File system full, lost files

OS: Sun Solaris
Allpication: Oracle 7.3.4
Background info:
I'm running Oracle in archivelog mode which means that Oracle's log files containing roll forward data are automatically archived as they are filled up. I underestimated the expected amount of archived log data required for the new application. As a result, the file system containing archives became 100% full.
When this happened I had 30 recently created archive files. Their names and sizes were listed by ls -l. df -k showed 100%.
I deleted some old files and got this file system down to about 90%. Then we had to reboot the machine (for a different reason). When it came up... all 30 Oracle archive log files were gone! df -k showed much more free space. I'm sure noone deleted them.
What happened?
Who is Participating?
alextrConnect With a Mentor Commented:
Related to your second questions:
Solaris has peculiarity on file system occupation. If you are 100%, even if you delete files, only reboot shows you available space: This is because sum of avilable space and occupied file system is not equal to the total space of the file system. But if you go over the sum, you have unpredictable behaviour.
Maybe tha same for your 30 files? When your application wrote them, your FS was over the available space, and really they were not stored (anyway, it is really strange that OS showed you filename and size of them!!)
I know, that when you are in this condition, FS has a really strange behaviour!!!!

I hope it helps
The files must have been deleted - do you have a delete script among your system startup files ?

possible scenario - shutdown database - shutdown machine - take full backup on the way back up - delete archive logs (risky 'cause they may not be on tape!) - delete core files etc - back to multi user
mgokmanAuthor Commented:
I thought I was clear enough: noone deleted those files.
My backup scripts never delete files, only rename them. My startup scripts don't even touch those files. I have a special cron job to delete these files. This cron runs at 11:00 PM and deletes yesterday's files only.
My problem occured at noon. Also, I disabled this cron long before the reboot.
So the files ust mesteriousely disapeared.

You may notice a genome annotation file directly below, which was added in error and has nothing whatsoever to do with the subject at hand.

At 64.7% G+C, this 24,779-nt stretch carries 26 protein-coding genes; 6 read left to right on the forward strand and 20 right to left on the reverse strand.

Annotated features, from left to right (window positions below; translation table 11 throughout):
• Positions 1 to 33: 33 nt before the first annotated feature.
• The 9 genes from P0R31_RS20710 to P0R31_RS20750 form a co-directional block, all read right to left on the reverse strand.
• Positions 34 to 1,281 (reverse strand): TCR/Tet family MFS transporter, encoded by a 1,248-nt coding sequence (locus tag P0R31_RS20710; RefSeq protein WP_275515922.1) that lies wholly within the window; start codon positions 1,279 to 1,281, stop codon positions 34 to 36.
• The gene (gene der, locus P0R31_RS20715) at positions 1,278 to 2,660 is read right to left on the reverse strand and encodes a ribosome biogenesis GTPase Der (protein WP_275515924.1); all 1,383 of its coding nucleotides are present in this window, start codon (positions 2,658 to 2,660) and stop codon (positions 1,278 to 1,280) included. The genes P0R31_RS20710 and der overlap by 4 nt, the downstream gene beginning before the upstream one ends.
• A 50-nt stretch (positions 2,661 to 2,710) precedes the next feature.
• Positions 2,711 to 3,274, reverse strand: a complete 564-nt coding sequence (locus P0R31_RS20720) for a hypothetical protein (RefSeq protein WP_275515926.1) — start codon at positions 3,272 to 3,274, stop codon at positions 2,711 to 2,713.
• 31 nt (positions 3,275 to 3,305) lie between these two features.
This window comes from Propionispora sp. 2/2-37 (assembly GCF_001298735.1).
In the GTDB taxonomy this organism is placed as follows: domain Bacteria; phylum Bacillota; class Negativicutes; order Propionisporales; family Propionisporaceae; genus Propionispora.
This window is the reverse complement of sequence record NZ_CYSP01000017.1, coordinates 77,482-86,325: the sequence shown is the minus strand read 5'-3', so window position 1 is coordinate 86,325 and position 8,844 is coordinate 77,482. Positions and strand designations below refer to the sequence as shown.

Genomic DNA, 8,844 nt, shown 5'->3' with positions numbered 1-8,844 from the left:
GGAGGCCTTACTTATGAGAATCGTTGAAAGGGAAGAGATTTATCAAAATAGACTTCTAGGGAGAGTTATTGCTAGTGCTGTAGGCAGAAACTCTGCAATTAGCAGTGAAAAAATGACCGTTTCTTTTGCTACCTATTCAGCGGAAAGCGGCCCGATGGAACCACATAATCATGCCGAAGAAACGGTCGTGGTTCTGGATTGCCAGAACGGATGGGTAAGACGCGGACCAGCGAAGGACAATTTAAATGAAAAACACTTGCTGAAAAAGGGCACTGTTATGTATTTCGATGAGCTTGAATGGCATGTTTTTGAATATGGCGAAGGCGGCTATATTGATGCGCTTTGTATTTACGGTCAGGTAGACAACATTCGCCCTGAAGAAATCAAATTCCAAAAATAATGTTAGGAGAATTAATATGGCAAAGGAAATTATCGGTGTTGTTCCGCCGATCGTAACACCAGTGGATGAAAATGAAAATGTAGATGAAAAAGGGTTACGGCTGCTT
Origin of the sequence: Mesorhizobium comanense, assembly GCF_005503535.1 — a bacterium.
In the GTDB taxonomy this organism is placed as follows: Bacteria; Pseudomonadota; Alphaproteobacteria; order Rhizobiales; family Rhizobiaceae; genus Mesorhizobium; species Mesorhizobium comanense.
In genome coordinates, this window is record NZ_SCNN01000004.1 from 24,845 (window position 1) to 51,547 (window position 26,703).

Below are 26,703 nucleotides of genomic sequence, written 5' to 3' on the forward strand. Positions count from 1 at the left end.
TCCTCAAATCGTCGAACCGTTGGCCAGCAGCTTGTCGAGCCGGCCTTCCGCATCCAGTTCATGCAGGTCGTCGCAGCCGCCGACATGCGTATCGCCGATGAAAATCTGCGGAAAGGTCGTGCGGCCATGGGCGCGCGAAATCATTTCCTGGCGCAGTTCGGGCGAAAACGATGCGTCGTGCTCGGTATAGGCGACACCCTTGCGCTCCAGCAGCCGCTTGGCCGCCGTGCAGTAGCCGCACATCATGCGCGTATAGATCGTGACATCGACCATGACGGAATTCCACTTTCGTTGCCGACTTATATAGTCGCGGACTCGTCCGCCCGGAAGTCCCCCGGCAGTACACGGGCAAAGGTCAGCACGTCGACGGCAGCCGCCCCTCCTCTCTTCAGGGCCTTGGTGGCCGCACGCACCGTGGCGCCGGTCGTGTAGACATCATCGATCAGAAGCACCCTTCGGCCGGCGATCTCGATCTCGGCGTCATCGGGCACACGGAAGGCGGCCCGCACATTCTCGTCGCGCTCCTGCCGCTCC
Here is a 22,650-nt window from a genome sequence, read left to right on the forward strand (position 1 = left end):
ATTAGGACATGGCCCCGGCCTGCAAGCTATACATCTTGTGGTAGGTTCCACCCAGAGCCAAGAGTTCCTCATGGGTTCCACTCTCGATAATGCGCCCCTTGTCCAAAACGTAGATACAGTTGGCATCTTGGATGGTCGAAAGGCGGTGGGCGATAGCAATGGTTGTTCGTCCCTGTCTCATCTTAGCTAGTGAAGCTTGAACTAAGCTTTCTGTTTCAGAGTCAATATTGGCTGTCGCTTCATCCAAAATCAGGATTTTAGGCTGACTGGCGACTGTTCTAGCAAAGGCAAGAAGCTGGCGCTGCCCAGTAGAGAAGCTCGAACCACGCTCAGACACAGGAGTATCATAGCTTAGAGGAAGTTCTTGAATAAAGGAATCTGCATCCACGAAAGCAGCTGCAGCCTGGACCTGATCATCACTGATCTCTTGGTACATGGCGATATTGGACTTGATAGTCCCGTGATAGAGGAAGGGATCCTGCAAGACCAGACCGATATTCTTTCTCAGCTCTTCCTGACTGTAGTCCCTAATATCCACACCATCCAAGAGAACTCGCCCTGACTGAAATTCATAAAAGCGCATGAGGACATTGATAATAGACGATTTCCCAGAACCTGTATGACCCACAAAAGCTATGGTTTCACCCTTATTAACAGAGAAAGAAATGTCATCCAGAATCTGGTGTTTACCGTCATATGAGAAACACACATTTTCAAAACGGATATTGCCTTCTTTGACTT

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did you check the system date?
before this reboot - when was the last time the system was rebooted ?
How about someone added a new file system for your archive logs on reboot of the server. This filesystem is mounted in the same directory as your archive log destination. You 'lost' the 30 files because they are still in the mount point and will not be seen until you unmount the filesystem. Also explains why you have so much space now ?
mgokmanAuthor Commented:
I appreciate your efforts, I know it sounds weird. I forgot to mention that there were also some older archive files in that directory. Those ones were still there, but the new ones were not. The system was not rebooted for at least a week before this reboot.
I was wondering if there could be a problem with inodes due to the 100% full status of the file system.
We also experienced a different problem in another file system: deleting a file didn't adjust available space in it until the reboot. SO I was wondering if our file systems are not properly defined.

well the other problem I can understand - you can have processes which hold files (and consequently the space taken by them) open even after the file has been deleted. Stop the process or reboot and hey presto! the space reappears.

As for the original question if the older files were still there and the new ones were not, then I go back to my original post - someone or something has deleted them. At least until you get a better answer :-)

mgokmanAuthor Commented:
Thanks again. I will wait for anyone to figure out my puzzle. If I don't get any answer, I will assume that someone accidently deleted them, I can't imagine who and how.
You will get the points If I don't get a better answer.
this is not peculiarity - it is normal behaviour - file systems have some space reserved for use by the root user (usually 10% of the total size) up to this limit any user can write files until the filesystem is 100% full - root can still write using the extra 10%. this figure can be reduced (using tunefs on Sequent systems for example) but to let it get below 5% causes performance problems

 So if you have 100% full filesystem you can gain space by reducing the amount allocated to root - although this is not advised - but it may get you out of a hole.
Basically what I think happened is that the file system was in a corrupt state, so it wasn't reporting the correct amount of free space.  You deleted a large number of files.
Somehow the OS knew that there was available space, and it allowed you to perform a write transaction.  However, due to the filesystem corruption, the data in the write buffer could not be written to disk as would usually happen when you did a soft shutdown.  

All I can say is don't write to full filesystems.  If you ever get a filesystem in a state like that, you should do this:
1)  Back up all files on the corrupt filesystem to a non-corrupt file system, or tape.
2)  Unmount the corrupt filesystem
3)  Run fsck and repair the corruption.
4)  Mount the file system again
5)  Free up space on the file system by deleting files
6)  Restore any files that got lost because they didn't get written out of the buffer.

How does that sound...
mgokmanAuthor Commented:
I don't know if alextr's answer realy answers my question, but it kind of confirms my wild guess about strange things that can happen when file system is 100% full. I realy wanted a real explanation, but looks like I won't get it.
I wish I could also give points to alexhudghton, but because I can't I want to give him many thanks.
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